Forward-looking statements are necessarily based upon a number of estimates and assumptions including material estimates and assumptions related to the factors set forth below that, while considered reasonable by the Company as at the date of this press release in light of management’s experience and perception of current conditions and expected developments, are inherently subject to significant business, economic, and competitive uncertainties and contingencies. Known and unknown factors could cause actual results to differ materially from those projected in the forward-looking statements, and undue reliance should not be placed on such statements and information. Such factors include, but are not limited to: fluctuations in the spot and forward price of gold, copper, or certain other commodities (such as silver, diesel fuel, natural gas, and electricity); the speculative nature of mineral exploration and development; changes in mineral production performance, exploitation, and exploration successes; the duration of the temporary suspension of operations at Porgera and the timeline for the execution of definitive agreements to implement the Commencement Agreement, form a new joint venture, and recommence operations at Porgera; risks associated with projects in the early stages of evaluation, and for which additional engineering and other analysis is required; disruption of supply routes which may cause delays in construction and mining activities at Barrick’s more remote properties; whether benefits expected from recent transactions are realized; diminishing quantities or grades of reserves; increased costs, delays, suspensions and technical challenges associated with the construction of capital projects; operating or technical difficulties in connection with mining or development activities, including geotechnical challenges and disruptions in the maintenance or provision of required infrastructure and information technology systems; failure to comply with environmental and health and safety laws and regulations; timing of receipt of, or failure to comply with, necessary permits and approvals; non-renewal of key licenses by governmental authorities; uncertainty whether some or all of targeted investments and projects will meet the Company’s capital allocation objectives and internal hurdle rate; the impact of global liquidity and credit availability on the timing of cash flows and the values of assets and liabilities based on projected future cash flows; the impact of inflation, including global inflationary pressures driven by supply chain disruptions caused by the ongoing Covid-19 pandemic and global energy cost increases following the invasion of Ukraine by Russia; fluctuations in the currency markets; changes in national and local government legislation, taxation, controls or regulations and/ or changes in the administration of laws, policies and practices, expropriation or nationalization of property and political or economic developments in Canada, the United States, and other jurisdictions in which the Company or its affiliates do or may carry on business in the future; lack of certainty with respect to foreign legal systems, corruption and other factors that are inconsistent with the rule of law; damage to the Company’s reputation due to the actual or perceived occurrence of any number of events, including negative publicity with respect to the Company’s handling of environmental matters or dealings with community groups, whether true or not; the possibility that future exploration results will not be consistent with the Company’s expectations; risks that exploration data may be incomplete and considerable additional work may be required to complete further evaluation, including but not limited to drilling, engineering and socioeconomic studies and investment; risk of loss due to acts of war, terrorism, sabotage and civil disturbances; risks associated with illegal and artisanal mining; risks associated with new diseases, epidemics and pandemics, including the effects of the global Covid-19 pandemic; litigation and legal and administrative proceedings; contests over title to properties, particularly title to undeveloped properties, or over access to water, power and other required infrastructure; business opportunities that may be presented to, or pursued by, the Company; our ability to successfully integrate acquisitions or complete divestitures; risks associated with working with partners in jointly controlled assets; employee relations including loss of key employees; increased costs and physical risks, including extreme weather events and resource shortages, related to climate change; and availability and increased costs associated with mining inputs and labor. Barrick also cautions that its 2022 guidance may be impacted by the unprecedented business and social disruption caused by the spread of Covid-19. In addition, there are risks and hazards associated with the business of mineral exploration, development and mining, including environmental hazards, industrial accidents, unusual or unexpected formations, pressures, cave-ins, flooding and gold bullion, copper cathode or gold or copper concentrate losses (and the risk of inadequate insurance, or inability to obtain insurance, to cover these risks).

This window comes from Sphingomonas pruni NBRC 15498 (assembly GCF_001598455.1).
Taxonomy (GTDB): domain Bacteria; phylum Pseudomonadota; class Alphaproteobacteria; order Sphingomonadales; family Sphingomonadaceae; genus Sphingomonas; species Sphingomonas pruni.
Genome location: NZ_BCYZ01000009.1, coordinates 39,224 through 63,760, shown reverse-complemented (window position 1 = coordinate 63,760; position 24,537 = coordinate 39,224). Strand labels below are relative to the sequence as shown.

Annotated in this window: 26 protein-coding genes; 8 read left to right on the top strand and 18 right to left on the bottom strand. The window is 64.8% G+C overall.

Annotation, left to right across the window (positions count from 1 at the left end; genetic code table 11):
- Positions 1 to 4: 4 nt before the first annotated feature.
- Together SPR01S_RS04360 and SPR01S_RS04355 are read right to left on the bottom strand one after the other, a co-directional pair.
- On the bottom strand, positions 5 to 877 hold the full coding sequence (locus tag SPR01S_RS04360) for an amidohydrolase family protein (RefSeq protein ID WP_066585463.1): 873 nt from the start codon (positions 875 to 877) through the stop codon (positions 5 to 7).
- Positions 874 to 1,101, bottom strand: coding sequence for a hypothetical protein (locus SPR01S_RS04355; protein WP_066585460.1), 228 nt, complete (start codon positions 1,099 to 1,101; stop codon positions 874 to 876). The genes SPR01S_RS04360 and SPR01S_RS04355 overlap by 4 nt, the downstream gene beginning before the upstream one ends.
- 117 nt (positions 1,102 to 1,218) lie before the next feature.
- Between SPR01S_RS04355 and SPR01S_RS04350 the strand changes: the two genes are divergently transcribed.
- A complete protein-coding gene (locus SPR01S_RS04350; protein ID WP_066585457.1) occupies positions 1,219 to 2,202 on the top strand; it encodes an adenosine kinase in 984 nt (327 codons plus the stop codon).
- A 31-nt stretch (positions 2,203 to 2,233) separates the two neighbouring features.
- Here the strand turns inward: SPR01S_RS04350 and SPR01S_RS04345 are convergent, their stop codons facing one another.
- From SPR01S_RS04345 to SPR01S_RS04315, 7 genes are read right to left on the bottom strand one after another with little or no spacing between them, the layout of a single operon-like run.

Many of these uncertainties and contingencies can affect our actual results and could cause actual results to differ materially from those expressed or implied in any forward-looking statements made by, or on behalf of, us. Readers are cautioned that forward-looking statements are not guarantees of future performance. All of the forward-looking statements made in this press release are qualified by these cautionary statements. Specific reference is made to the most recent Form 40-F/Annual Information Form on file with the SEC and Canadian provincial securities regulatory authorities for a more detailed discussion of some of the factors underlying forward-looking statements and the risks that may affect Barrick’s ability to achieve the expectations set forth in the forward-looking statements contained in this press release.
Barrick disclaims any intention or obligation to update or revise any forward-looking statements whether as a result of new information, future events or otherwise, except as required by applicable law.